The Maly-Kauhu is a creature native to Skogland.
Maly-Kauhus grow to about 80cm long and weigh about 20kg. They can change the colour of their skin to a limited extent, like chameleons. They use this ability to camouflage themselves when hunting.
Maly-Kauhus have triangular heads that are wide at the base. On their nose, there is a forward-pointing horn, which can inject venom into the victim. This venom causes paralysis after about thirty seconds, assuming the animal is small enough and the Maly-Kauhu has ejected enough. Then, the Maly-Kauhu will eat the prey while it is still alive.
They have a sinuous body, and limbs like those of a lizard. Because of this, they cannot run for very long distances, which is why they have developed ambush hunting. The tail has two pairs of spikes on it, though these are only used for self-defence, and when males fight during mating. Occasionally it is used when a dose of venom fails to fully-paralyse a victim.
Maly-Kauhus are carnivorous. They prey mainly on small mammals, reptiles and birds, as well as eggs and young Arbotiles. They hide in the bushes, sometimes for hours, changing their skin colour to match the leaves, until a prey animal walks past. Then they charge at them, impaling them with the horn and injecting the venom. Once the victim is paralysed, they eat it alive.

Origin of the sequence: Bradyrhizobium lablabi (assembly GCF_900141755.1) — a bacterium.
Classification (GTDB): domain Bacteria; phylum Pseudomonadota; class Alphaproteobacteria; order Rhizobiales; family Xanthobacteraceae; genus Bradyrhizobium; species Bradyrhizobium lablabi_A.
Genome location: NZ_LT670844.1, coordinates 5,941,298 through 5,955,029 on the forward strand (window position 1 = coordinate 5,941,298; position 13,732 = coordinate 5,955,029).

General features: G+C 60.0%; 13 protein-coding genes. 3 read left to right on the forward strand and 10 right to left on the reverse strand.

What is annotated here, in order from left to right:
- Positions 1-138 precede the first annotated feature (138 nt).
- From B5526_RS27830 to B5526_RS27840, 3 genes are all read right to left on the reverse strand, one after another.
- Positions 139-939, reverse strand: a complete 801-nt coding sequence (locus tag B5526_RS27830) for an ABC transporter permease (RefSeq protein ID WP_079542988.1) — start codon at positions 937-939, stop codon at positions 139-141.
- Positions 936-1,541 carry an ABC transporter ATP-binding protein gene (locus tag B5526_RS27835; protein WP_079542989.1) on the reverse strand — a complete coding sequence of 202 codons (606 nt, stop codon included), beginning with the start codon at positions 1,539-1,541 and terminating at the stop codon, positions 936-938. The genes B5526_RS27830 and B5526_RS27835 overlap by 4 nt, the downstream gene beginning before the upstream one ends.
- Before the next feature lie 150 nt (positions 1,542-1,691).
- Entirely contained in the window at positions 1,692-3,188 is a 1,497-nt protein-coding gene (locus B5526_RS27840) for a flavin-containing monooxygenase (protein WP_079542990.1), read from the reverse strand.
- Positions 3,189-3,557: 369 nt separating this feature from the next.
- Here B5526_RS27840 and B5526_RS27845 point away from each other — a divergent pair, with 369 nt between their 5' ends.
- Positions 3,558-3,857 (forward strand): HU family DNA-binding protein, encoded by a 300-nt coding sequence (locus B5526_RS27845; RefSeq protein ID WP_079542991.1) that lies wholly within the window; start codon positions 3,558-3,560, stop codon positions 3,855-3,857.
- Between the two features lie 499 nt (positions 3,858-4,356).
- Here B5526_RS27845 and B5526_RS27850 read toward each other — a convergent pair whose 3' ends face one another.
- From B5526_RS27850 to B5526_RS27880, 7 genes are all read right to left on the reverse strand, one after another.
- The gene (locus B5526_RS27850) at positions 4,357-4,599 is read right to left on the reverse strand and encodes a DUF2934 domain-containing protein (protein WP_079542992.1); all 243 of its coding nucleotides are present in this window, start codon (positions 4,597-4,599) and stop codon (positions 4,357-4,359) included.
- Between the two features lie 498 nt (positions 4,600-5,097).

Maly-Kauhus are solitary when stalking prey, but will group together for nest raids and at every other time, as they are small and easily picked off alone. With a group, one of them is more likely to paralyse the attacker. This also gets them a larger meal to share.
Maly-Kauhus mate in winter, and then lay eggs in summer. These nests are usually underground, or they would be trampled by Storapedes or other large herbivores. The eggs (normally about 3-5) hatch in the next winter, and are brought food by the parents until summer, when they are left to survive themselves. A lot of babies continue to use the burrow for safety.
Maly-Kauhus live in the forests of Skogland, though they retreat to underground burrows when they need safety.